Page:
Aceh Besar Midwives With Mobile Phones
Country of Operation
ApproachProvider training Changing Behavior Information communication technology Enhancing Processes
Target income level
- Bottom 20%
- Lower-middle income (20-40%)
- Middle-income (40-60%)
- Maternal, newborn and child health
SummaryWorld Vision established the Aceh Besar Midwives Mobile-Phone Project in 2006 with the main purpose of improving maternal healthcare in the region. The intention was to utilize mobile communications and technology to facilitate, accelerate and improve the quality of health services.
The 2004 Indian Ocean tsunami left Aceh Besar, one of the districts in Aceh province in Indonesia, with an enormous humanitarian disaster. The tsunami killed nearly 600 midwives and destroyed the medical, transportation and communication infrastructure, causing further decline in the standards of maternal health services and newborn care.
Key program components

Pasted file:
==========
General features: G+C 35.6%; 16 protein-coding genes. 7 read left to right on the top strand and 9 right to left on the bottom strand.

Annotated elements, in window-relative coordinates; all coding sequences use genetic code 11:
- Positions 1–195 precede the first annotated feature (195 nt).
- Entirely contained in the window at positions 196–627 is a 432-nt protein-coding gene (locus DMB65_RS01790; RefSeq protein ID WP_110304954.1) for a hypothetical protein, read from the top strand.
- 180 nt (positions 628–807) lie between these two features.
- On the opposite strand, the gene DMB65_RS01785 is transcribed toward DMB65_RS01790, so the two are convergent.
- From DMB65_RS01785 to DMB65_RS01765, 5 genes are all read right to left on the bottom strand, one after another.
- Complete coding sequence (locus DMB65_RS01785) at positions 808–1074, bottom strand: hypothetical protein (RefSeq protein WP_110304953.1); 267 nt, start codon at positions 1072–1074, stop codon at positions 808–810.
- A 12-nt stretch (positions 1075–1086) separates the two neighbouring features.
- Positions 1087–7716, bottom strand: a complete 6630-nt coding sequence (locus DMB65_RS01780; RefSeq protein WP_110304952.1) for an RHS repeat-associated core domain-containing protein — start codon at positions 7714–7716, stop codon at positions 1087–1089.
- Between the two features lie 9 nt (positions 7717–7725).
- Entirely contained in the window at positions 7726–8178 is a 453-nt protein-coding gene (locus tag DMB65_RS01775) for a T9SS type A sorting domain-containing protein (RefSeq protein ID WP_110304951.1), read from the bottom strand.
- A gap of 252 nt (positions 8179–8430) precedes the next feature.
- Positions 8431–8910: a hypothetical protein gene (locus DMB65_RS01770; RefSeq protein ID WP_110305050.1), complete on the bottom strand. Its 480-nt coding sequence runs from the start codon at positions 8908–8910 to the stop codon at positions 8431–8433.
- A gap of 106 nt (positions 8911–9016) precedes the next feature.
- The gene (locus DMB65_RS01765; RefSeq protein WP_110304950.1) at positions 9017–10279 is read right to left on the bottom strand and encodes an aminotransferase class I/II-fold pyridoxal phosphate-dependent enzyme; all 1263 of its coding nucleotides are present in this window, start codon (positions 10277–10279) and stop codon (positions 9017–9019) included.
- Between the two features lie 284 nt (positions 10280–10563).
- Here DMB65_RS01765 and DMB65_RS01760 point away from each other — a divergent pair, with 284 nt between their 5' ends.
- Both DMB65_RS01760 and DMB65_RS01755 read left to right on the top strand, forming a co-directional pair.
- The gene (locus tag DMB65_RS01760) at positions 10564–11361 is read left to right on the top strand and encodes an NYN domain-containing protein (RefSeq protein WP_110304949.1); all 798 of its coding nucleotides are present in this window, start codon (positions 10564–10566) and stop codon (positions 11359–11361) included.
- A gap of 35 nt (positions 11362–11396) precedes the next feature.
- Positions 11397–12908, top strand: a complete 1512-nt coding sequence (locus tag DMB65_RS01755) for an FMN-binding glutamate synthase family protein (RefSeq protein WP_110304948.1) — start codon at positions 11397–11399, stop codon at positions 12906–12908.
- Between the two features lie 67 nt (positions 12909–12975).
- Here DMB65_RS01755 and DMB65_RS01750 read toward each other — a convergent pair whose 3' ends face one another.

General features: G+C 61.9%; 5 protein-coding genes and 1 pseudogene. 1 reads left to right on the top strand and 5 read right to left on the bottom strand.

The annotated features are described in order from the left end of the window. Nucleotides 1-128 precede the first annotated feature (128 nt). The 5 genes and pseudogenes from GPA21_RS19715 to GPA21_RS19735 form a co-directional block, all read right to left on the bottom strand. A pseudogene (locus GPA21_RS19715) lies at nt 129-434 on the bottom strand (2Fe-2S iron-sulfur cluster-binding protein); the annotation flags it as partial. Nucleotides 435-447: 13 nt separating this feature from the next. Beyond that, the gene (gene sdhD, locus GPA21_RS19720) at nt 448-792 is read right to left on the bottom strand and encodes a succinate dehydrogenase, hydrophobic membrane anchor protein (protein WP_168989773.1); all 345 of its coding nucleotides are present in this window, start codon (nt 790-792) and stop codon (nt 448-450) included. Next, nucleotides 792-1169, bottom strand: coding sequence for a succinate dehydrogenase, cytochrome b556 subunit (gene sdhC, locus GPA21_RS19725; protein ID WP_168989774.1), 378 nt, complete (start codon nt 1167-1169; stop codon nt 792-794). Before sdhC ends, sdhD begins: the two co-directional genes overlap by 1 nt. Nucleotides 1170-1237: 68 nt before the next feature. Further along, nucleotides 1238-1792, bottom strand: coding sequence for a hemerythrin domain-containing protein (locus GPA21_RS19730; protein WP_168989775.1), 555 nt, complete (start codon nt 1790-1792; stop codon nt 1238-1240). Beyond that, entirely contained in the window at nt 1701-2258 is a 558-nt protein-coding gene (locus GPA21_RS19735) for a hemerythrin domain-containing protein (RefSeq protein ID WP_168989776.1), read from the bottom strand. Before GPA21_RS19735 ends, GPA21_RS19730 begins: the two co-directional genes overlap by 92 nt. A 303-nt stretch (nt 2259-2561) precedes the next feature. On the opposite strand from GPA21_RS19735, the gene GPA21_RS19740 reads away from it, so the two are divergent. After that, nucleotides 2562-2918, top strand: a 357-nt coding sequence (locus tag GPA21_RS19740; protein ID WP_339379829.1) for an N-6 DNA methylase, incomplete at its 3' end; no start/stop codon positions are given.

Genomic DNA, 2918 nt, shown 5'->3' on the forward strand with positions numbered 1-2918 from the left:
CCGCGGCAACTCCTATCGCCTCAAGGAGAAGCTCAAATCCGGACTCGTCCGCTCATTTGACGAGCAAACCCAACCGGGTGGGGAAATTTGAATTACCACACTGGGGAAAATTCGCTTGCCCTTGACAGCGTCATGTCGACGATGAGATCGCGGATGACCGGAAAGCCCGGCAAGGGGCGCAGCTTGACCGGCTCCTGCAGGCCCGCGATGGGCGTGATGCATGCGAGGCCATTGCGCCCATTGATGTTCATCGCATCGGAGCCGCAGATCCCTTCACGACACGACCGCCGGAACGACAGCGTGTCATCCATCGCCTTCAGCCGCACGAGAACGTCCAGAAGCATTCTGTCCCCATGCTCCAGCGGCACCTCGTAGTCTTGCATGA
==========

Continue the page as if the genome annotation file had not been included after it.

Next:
The project distributed mobile phones to 223 midwives and developed an SMS system – referred to as the GPRS application – which allows midwives to upload patients’ health information into a central database. The project also aimed to use simple voice communications to reduce maternal and infant mortality by facilitating communication between the midwives and obstetrician-gynecologists (OBGYNs). The use of the mobile phones proved to be an effective method to enhance the healthcare system processes. The ease of communication enabled by the use of mobile phones helped to improve the communication and relationships amongst the healthcare workers and with the community. It also facilitated a better collaboration within the healthcare system, a stronger referral process, and a more efficient data collection methodology. The project also identified barriers that hindered healthcare workers from fully benefiting from the use of ICTs. Poor infrastructural support and high cost of adoption were identified as the major barriers affecting the mobile phone usage by the healthcare workers. In addition, inadequate healthcare facilities, poor hospital service and insufficient manpower were also identified to be some of the factors influencing the quality of healthcare delivered to the community.